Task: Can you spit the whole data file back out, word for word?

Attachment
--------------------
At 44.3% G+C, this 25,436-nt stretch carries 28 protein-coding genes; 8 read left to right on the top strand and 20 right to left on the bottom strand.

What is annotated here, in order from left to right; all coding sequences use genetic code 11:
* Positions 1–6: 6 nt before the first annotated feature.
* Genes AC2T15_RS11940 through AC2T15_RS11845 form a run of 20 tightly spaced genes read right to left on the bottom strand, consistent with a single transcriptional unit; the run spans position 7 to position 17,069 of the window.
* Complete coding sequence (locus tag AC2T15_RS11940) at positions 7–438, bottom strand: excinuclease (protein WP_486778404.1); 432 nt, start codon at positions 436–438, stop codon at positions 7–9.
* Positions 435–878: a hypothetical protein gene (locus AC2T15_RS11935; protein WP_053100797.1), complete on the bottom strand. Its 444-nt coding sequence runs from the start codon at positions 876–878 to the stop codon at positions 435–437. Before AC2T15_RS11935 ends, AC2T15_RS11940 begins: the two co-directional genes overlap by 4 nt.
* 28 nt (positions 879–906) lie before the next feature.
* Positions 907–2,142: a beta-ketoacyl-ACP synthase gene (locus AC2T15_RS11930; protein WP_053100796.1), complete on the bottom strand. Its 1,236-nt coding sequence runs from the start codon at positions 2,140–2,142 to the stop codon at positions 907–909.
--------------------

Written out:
At 44.3% G+C, this 25,436-nt stretch carries 28 protein-coding genes; 8 read left to right on the top strand and 20 right to left on the bottom strand.

What is annotated here, in order from left to right; all coding sequences use genetic code 11:
* Positions 1–6: 6 nt before the first annotated feature.
* Genes AC2T15_RS11940 through AC2T15_RS11845 form a run of 20 tightly spaced genes read right to left on the bottom strand, consistent with a single transcriptional unit; the run spans position 7 to position 17,069 of the window.
* Complete coding sequence (locus tag AC2T15_RS11940) at positions 7–438, bottom strand: excinuclease (protein WP_486778404.1); 432 nt, start codon at positions 436–438, stop codon at positions 7–9.
* Positions 435–878: a hypothetical protein gene (locus AC2T15_RS11935; protein WP_053100797.1), complete on the bottom strand. Its 444-nt coding sequence runs from the start codon at positions 876–878 to the stop codon at positions 435–437. Before AC2T15_RS11935 ends, AC2T15_RS11940 begins: the two co-directional genes overlap by 4 nt.
* 28 nt (positions 879–906) lie before the next feature.
* Positions 907–2,142: a beta-ketoacyl-ACP synthase gene (locus AC2T15_RS11930; protein WP_053100796.1), complete on the bottom strand. Its 1,236-nt coding sequence runs from the start codon at positions 2,140–2,142 to the stop codon at positions 907–909.